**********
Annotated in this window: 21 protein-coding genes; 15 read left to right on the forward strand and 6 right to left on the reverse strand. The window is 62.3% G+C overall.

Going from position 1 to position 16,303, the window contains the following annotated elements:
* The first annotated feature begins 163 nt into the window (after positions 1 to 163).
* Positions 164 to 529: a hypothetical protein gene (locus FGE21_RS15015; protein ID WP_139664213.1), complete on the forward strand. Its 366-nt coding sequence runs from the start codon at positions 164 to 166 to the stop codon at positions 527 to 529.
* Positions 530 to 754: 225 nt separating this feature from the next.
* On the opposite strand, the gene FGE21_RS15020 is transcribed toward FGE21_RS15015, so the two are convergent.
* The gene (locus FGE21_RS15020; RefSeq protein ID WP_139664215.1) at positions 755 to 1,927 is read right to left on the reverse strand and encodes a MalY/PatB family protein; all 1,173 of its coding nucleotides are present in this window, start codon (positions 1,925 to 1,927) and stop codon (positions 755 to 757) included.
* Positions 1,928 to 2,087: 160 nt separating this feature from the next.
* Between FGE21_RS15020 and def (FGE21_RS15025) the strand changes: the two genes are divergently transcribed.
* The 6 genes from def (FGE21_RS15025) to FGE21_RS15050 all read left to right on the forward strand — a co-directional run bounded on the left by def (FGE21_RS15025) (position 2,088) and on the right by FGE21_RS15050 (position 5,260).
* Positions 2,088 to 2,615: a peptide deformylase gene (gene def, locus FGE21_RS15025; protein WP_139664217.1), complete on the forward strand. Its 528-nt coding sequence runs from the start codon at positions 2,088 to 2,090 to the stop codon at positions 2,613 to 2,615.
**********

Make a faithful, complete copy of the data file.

Annotated in this window: 21 protein-coding genes; 15 read left to right on the forward strand and 6 right to left on the reverse strand. The window is 62.3% G+C overall.

Going from position 1 to position 16,303, the window contains the following annotated elements:
* The first annotated feature begins 163 nt into the window (after positions 1 to 163).
* Positions 164 to 529: a hypothetical protein gene (locus FGE21_RS15015; protein ID WP_139664213.1), complete on the forward strand. Its 366-nt coding sequence runs from the start codon at positions 164 to 166 to the stop codon at positions 527 to 529.
* Positions 530 to 754: 225 nt separating this feature from the next.
* On the opposite strand, the gene FGE21_RS15020 is transcribed toward FGE21_RS15015, so the two are convergent.
* The gene (locus FGE21_RS15020; RefSeq protein ID WP_139664215.1) at positions 755 to 1,927 is read right to left on the reverse strand and encodes a MalY/PatB family protein; all 1,173 of its coding nucleotides are present in this window, start codon (positions 1,925 to 1,927) and stop codon (positions 755 to 757) included.
* Positions 1,928 to 2,087: 160 nt separating this feature from the next.
* Between FGE21_RS15020 and def (FGE21_RS15025) the strand changes: the two genes are divergently transcribed.
* The 6 genes from def (FGE21_RS15025) to FGE21_RS15050 all read left to right on the forward strand — a co-directional run bounded on the left by def (FGE21_RS15025) (position 2,088) and on the right by FGE21_RS15050 (position 5,260).
* Positions 2,088 to 2,615: a peptide deformylase gene (gene def, locus FGE21_RS15025; protein WP_139664217.1), complete on the forward strand. Its 528-nt coding sequence runs from the start codon at positions 2,088 to 2,090 to the stop codon at positions 2,613 to 2,615.